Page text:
For most, struggling with their work/life balance means that it’s usually weighted more towards one than the other and therefore, needs to be rebalanced. For me it’s a little different. My work life and personal life are actually pretty equal and well balanced, it’s just that right now it seems like I’m not able to give either of them the time and attention they need, and it feels like I’m failing both every single day.

I’m generally quite a positive-minded person, but that constant feeling of failure can be extremely draining and no matter how much sleep I get I never feel re-energised. Not that we get a great deal of sleep at the moment anyway, but I can’t blame that on our sleepless 6-month-old daughter as my wife gets even less sleep than me and still manages to do an amazing job of comforting and feeding our daughter throughout the night and into the following day.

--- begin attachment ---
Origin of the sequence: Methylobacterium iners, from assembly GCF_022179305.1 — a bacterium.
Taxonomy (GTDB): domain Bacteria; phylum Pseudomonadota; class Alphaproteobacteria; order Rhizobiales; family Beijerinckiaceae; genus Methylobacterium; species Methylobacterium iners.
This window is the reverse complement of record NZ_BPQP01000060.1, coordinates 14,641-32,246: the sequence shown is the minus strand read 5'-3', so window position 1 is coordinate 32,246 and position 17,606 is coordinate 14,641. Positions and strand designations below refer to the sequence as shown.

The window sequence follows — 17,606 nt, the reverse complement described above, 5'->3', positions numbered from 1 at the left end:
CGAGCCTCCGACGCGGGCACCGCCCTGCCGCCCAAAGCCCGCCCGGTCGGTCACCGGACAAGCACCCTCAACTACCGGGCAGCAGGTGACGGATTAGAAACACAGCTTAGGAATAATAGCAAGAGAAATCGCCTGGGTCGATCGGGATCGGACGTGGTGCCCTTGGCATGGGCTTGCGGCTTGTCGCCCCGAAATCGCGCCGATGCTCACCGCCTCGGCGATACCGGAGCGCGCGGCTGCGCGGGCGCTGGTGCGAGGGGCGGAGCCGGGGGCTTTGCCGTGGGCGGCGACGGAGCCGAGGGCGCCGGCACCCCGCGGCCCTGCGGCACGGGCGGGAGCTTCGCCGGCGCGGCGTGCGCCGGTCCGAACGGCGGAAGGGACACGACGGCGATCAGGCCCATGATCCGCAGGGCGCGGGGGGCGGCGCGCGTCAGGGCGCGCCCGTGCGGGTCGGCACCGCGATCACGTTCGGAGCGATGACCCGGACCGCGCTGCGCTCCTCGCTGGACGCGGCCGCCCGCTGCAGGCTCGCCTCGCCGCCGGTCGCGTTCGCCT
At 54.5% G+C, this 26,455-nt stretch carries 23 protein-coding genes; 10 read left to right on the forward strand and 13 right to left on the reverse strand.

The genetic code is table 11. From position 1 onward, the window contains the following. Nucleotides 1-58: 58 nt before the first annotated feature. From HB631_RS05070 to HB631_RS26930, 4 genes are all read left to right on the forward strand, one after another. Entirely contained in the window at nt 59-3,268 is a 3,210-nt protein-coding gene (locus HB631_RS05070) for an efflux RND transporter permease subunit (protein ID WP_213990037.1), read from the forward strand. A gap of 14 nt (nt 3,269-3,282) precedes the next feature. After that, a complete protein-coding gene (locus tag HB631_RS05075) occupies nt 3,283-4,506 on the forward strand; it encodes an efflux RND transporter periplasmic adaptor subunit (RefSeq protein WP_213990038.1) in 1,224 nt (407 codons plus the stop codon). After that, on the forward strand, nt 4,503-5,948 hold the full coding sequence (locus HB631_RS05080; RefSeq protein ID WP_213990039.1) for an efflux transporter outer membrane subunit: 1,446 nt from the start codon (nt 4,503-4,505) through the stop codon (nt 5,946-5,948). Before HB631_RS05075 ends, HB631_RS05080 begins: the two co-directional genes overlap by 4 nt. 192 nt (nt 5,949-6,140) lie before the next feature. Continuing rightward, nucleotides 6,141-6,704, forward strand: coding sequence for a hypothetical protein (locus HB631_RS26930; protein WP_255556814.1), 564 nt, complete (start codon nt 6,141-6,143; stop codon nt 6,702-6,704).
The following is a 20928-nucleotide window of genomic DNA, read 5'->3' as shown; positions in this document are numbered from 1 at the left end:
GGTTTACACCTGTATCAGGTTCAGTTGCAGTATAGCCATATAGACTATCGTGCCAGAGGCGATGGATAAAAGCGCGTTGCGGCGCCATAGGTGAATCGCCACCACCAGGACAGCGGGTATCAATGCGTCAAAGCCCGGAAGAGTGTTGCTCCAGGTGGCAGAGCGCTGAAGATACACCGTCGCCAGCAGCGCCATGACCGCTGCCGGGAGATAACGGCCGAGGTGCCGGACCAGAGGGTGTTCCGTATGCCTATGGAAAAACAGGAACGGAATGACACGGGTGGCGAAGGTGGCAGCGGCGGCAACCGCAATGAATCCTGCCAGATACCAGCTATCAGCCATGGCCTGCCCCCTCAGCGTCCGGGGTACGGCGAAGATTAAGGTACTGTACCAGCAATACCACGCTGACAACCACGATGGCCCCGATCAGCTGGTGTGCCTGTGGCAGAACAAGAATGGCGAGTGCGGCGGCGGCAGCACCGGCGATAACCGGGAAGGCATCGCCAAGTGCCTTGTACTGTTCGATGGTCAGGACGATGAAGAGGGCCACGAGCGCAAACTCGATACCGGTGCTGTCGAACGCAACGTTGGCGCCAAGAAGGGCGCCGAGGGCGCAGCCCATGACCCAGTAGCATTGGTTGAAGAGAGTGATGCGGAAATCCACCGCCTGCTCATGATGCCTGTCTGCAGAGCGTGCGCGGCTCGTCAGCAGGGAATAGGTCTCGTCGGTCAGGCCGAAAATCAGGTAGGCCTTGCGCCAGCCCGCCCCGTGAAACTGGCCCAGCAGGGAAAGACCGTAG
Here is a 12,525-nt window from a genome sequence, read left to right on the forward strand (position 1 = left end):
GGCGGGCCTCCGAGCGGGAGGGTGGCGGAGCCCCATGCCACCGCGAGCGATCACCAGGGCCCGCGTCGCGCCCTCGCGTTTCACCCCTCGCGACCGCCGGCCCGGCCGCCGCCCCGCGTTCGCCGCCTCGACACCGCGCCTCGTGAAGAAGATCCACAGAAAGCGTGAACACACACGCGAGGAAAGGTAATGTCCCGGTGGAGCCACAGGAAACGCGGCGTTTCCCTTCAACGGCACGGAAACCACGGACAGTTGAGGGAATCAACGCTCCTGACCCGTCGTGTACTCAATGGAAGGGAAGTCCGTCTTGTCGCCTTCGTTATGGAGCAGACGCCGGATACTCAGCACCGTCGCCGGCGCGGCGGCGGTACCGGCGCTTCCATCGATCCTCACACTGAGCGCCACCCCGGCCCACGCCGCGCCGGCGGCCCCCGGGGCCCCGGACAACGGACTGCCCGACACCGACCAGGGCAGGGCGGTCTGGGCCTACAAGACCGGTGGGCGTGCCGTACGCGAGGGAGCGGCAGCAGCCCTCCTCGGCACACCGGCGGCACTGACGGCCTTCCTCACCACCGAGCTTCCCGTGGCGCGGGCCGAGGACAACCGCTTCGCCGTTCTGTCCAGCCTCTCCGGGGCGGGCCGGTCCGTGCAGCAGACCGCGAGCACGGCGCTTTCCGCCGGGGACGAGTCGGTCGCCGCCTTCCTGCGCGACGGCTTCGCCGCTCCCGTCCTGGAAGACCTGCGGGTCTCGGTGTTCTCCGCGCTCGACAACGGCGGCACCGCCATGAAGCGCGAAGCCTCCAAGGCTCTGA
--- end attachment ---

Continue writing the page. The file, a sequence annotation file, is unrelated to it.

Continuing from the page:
Instead, most nights after the bedtime routine has finished, I’m in my home studio working away on various projects until the early hours of the morning, fuelled by sugary espresso’s and consumed by the need to just DO MORE! For work, for other local projects I’m involved with, for the many passion projects I have in various stages of development, but ultimately to try and provide for my family and earn a living to build a more comfortable life for us all.